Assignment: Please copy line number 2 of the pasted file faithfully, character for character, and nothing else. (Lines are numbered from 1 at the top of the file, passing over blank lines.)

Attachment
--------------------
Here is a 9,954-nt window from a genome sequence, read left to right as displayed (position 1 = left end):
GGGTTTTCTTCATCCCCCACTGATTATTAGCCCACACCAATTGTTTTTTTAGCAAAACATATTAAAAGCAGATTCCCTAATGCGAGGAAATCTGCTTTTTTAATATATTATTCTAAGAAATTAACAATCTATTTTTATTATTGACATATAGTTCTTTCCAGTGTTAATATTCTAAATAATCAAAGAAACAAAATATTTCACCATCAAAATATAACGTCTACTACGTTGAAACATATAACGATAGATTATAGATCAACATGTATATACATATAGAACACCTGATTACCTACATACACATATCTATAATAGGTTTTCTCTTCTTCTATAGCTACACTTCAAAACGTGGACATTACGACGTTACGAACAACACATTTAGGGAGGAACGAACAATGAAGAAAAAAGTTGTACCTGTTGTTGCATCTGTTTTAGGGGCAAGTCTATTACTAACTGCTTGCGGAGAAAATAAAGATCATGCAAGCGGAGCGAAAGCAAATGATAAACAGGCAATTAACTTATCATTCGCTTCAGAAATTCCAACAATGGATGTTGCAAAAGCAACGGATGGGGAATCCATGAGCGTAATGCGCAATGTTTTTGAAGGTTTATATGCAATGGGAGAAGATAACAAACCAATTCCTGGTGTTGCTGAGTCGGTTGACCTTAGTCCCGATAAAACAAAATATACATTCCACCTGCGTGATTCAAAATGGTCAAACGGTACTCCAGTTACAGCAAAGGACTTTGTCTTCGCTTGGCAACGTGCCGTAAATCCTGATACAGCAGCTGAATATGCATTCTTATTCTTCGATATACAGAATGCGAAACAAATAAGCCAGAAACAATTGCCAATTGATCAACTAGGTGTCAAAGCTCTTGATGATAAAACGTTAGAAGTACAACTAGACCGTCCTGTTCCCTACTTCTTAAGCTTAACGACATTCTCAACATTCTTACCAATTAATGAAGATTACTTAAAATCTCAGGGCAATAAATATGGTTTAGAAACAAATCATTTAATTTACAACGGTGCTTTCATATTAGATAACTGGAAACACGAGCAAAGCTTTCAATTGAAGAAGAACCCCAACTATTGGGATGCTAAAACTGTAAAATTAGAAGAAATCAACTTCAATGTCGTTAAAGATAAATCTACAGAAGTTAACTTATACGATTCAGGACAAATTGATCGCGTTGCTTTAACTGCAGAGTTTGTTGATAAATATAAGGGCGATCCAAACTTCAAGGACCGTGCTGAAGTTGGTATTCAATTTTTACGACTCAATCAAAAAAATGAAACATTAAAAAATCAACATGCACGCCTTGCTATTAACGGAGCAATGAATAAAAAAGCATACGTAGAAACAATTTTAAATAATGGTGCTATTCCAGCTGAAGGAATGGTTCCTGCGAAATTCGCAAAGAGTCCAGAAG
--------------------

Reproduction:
GGGTTTTCTTCATCCCCCACTGATTATTAGCCCACACCAATTGTTTTTTTAGCAAAACATATTAAAAGCAGATTCCCTAATGCGAGGAAATCTGCTTTTTTAATATATTATTCTAAGAAATTAACAATCTATTTTTATTATTGACATATAGTTCTTTCCAGTGTTAATATTCTAAATAATCAAAGAAACAAAATATTTCACCATCAAAATATAACGTCTACTACGTTGAAACATATAACGATAGATTATAGATCAACATGTATATACATATAGAACACCTGATTACCTACATACACATATCTATAATAGGTTTTCTCTTCTTCTATAGCTACACTTCAAAACGTGGACATTACGACGTTACGAACAACACATTTAGGGAGGAACGAACAATGAAGAAAAAAGTTGTACCTGTTGTTGCATCTGTTTTAGGGGCAAGTCTATTACTAACTGCTTGCGGAGAAAATAAAGATCATGCAAGCGGAGCGAAAGCAAATGATAAACAGGCAATTAACTTATCATTCGCTTCAGAAATTCCAACAATGGATGTTGCAAAAGCAACGGATGGGGAATCCATGAGCGTAATGCGCAATGTTTTTGAAGGTTTATATGCAATGGGAGAAGATAACAAACCAATTCCTGGTGTTGCTGAGTCGGTTGACCTTAGTCCCGATAAAACAAAATATACATTCCACCTGCGTGATTCAAAATGGTCAAACGGTACTCCAGTTACAGCAAAGGACTTTGTCTTCGCTTGGCAACGTGCCGTAAATCCTGATACAGCAGCTGAATATGCATTCTTATTCTTCGATATACAGAATGCGAAACAAATAAGCCAGAAACAATTGCCAATTGATCAACTAGGTGTCAAAGCTCTTGATGATAAAACGTTAGAAGTACAACTAGACCGTCCTGTTCCCTACTTCTTAAGCTTAACGACATTCTCAACATTCTTACCAATTAATGAAGATTACTTAAAATCTCAGGGCAATAAATATGGTTTAGAAACAAATCATTTAATTTACAACGGTGCTTTCATATTAGATAACTGGAAACACGAGCAAAGCTTTCAATTGAAGAAGAACCCCAACTATTGGGATGCTAAAACTGTAAAATTAGAAGAAATCAACTTCAATGTCGTTAAAGATAAATCTACAGAAGTTAACTTATACGATTCAGGACAAATTGATCGCGTTGCTTTAACTGCAGAGTTTGTTGATAAATATAAGGGCGATCCAAACTTCAAGGACCGTGCTGAAGTTGGTATTCAATTTTTACGACTCAATCAAAAAAATGAAACATTAAAAAATCAACATGCACGCCTTGCTATTAACGGAGCAATGAATAAAAAAGCATACGTAGAAACAATTTTAAATAATGGTGCTATTCCAGCTGAAGGAATGGTTCCTGCGAAATTCGCAAAGAGTCCAGAAG